Herb of the Week for 17th November by
Shrubs and trees which have are beneficial
to people by way of their culinary or
healing use, are classified as herbs.
When designing the themed herb gardens
here at the herb farm, a lot of research
was carried out to make sure that the
trees and shrubs fitted into a herbal
A herbal shrub which had a lovely white
flower and glossy green aromatic leaves
is myrtle, myrtus communis, and is used
in some countries to produce myrtle essential
The usual use is as an ornamental fragrant
herb and in some formal settings it is
grown to be clipped into sculptural forms.
A visitor to our gardens last weekend
brought in a sprig from our myrtle bush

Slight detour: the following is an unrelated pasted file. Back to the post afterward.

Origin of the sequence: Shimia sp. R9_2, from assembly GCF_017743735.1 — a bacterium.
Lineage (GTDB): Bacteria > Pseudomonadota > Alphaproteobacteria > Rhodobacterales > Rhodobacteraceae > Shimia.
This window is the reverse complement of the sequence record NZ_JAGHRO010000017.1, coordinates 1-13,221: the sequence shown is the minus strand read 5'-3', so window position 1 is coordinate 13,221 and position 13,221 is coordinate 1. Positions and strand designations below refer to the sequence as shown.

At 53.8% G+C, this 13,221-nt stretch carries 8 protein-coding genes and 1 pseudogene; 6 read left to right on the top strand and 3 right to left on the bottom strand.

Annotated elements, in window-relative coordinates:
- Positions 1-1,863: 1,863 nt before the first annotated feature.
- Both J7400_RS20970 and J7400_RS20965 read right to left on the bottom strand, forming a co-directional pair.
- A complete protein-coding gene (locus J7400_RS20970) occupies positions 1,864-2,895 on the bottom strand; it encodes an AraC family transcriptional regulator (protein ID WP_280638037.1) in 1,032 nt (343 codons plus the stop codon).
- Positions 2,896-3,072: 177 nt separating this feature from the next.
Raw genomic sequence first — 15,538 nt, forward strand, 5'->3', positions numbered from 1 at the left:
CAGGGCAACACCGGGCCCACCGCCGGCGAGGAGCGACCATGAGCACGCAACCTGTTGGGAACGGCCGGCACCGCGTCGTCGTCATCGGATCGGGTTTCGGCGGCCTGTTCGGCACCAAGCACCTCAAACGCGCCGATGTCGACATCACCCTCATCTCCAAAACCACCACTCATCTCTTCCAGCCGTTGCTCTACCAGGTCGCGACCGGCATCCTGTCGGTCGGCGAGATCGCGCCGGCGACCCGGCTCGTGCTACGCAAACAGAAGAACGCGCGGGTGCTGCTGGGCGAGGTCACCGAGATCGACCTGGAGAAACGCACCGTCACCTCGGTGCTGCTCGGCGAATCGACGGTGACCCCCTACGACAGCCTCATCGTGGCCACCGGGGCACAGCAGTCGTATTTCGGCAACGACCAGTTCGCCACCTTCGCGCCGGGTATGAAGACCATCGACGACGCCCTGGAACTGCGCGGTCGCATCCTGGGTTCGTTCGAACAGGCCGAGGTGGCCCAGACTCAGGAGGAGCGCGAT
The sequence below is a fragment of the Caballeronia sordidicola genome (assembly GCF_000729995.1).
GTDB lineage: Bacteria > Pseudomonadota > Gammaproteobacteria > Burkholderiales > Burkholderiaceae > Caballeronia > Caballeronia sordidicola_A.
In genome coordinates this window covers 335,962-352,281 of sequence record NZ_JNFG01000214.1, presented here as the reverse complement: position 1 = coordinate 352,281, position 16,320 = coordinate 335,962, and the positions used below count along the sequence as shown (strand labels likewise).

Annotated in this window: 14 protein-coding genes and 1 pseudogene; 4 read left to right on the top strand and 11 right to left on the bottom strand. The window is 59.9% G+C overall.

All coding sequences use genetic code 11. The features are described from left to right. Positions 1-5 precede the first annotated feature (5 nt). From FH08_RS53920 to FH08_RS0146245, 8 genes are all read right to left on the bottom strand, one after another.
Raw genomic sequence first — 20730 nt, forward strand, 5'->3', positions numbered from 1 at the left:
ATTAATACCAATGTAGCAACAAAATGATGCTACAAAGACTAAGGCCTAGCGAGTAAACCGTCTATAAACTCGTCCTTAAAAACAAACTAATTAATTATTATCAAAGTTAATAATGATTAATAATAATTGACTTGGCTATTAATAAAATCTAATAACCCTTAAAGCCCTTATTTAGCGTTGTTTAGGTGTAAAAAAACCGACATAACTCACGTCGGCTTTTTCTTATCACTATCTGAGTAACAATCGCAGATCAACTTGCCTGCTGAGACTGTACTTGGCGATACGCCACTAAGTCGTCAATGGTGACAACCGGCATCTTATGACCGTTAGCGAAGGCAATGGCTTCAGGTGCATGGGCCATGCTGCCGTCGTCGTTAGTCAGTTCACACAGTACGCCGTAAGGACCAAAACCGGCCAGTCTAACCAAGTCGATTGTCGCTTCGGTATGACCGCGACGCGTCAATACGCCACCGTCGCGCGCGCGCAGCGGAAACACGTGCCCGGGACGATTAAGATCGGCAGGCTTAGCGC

planted near the railway hut in the Herbalistís
Haven. He was attracted by the fragrant
leaves and wondered if it was related
to the bay tree.
Certainly sweet bay has a similar fragrance
at certain times of the year.
I told our visitor that although I havenít
personally used it for cooking, that I
knew in Italy, sprigs of myrtle are placed
in a roasting dish and lamb is placed
on top and slowly roasted. The myrtle
leaves give the lamb a beautiful flavour.
Myrtle grows to about a metre in ideal
conditions and is available in a variegated
Keen to try growing his own bush we
directed our visitor to the Fragrant Garden
in Feilding to purchase one to plant near
his barbeque area.
Summer is coming, although we are wondering
as the first weeks in November have been
so wet and cold.
Think herbs and barbeques and perhaps
the sunshine will arrive.